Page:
Yet the percentage of workers participating in the 1099 economy – so named because the 1099 Form is used to report self-employment earnings to the Internal Revenue Service – is expected to increase.
"We can't deny that our traditional definition of 'work' is changing, so we need to start thinking ahead about the implications of this change," said Pearl Chan, principal in investments at Omidyar Network, in the report. "Within the on-demand economy, we continue to be excited about entrepreneurs building companies that can help workers have a satisfying career and be positioned for long-term success."
In 2010, contingent workers – temps, contractors, and freelancers – accounted for 25% to 30% of the US workforce, according to research published by Intuit (which happens to sell software and services relevant to this group). As of September 2014, that figure was 34%, according to a report from the Freelancers Union, a nonprofit organization, and Elance-oDesk (now known as Upwork). By 2020, Intuit's data indicates the percentage of contingent workers will reach 40%, assuming litigation doesn't derail the trend line.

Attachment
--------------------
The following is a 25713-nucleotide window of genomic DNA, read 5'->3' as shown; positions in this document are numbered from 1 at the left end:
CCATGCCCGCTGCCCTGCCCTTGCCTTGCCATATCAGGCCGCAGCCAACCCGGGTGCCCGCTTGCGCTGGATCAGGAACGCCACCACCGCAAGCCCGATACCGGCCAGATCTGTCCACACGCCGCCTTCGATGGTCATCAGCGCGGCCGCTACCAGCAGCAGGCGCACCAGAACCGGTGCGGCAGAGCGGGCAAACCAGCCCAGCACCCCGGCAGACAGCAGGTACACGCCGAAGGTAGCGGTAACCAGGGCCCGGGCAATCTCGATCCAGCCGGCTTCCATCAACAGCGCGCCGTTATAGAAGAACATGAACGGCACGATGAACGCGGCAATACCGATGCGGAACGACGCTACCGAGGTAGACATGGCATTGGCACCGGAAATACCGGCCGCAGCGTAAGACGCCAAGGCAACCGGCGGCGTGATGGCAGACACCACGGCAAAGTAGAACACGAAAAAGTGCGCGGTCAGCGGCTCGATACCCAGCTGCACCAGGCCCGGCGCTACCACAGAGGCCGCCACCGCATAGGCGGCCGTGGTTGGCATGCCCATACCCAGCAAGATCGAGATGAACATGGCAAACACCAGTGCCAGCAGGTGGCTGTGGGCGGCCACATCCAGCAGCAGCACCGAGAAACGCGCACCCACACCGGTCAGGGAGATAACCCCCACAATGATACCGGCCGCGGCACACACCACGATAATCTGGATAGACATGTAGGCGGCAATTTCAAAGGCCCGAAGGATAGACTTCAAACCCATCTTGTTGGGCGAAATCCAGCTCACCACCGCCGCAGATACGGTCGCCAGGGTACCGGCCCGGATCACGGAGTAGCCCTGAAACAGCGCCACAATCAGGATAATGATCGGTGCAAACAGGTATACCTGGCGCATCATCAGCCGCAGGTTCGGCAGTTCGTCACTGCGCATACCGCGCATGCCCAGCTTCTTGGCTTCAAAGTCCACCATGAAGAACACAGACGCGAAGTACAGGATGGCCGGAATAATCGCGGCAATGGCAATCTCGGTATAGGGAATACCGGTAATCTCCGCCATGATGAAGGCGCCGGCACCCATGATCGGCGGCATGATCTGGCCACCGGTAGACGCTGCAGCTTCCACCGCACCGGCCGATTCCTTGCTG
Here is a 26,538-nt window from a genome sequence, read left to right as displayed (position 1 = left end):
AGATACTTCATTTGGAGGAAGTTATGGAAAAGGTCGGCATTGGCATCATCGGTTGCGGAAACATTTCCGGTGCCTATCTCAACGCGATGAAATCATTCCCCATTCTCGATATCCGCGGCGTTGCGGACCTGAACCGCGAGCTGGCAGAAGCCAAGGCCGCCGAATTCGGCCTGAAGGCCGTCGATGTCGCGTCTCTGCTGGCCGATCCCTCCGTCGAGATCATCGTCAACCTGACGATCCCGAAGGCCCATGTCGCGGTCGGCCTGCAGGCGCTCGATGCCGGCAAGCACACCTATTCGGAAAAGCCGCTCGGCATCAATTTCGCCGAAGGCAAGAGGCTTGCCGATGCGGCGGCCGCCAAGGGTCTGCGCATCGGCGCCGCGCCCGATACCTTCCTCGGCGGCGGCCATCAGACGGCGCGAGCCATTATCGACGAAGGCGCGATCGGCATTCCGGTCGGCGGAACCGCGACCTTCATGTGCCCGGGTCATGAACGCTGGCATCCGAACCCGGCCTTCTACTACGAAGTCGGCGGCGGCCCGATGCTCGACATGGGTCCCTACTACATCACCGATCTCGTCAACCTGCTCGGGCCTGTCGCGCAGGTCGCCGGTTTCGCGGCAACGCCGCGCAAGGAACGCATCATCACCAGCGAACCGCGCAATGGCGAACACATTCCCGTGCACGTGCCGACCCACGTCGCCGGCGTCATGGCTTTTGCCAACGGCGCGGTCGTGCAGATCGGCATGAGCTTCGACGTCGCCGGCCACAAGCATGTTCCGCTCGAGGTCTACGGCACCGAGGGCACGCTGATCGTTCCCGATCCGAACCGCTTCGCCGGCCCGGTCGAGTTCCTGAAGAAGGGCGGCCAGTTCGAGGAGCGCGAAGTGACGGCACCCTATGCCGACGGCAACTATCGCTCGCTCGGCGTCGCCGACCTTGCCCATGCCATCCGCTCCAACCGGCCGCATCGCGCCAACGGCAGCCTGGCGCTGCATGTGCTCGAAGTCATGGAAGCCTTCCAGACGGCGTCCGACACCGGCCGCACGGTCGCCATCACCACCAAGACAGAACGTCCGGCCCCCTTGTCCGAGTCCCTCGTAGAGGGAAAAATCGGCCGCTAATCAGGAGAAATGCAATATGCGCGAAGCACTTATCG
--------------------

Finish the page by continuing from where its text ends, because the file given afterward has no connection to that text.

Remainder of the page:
That's a real possibility. Uber and Lyft, popular ridesharing companies, face legal action in California challenging the way they classify their drivers – as independent contractors instead of as employees. An adverse decision could force the companies, and others like them, to provide benefits to their on-demand workers, making their services more expensive and less disruptive to traditional car service operations.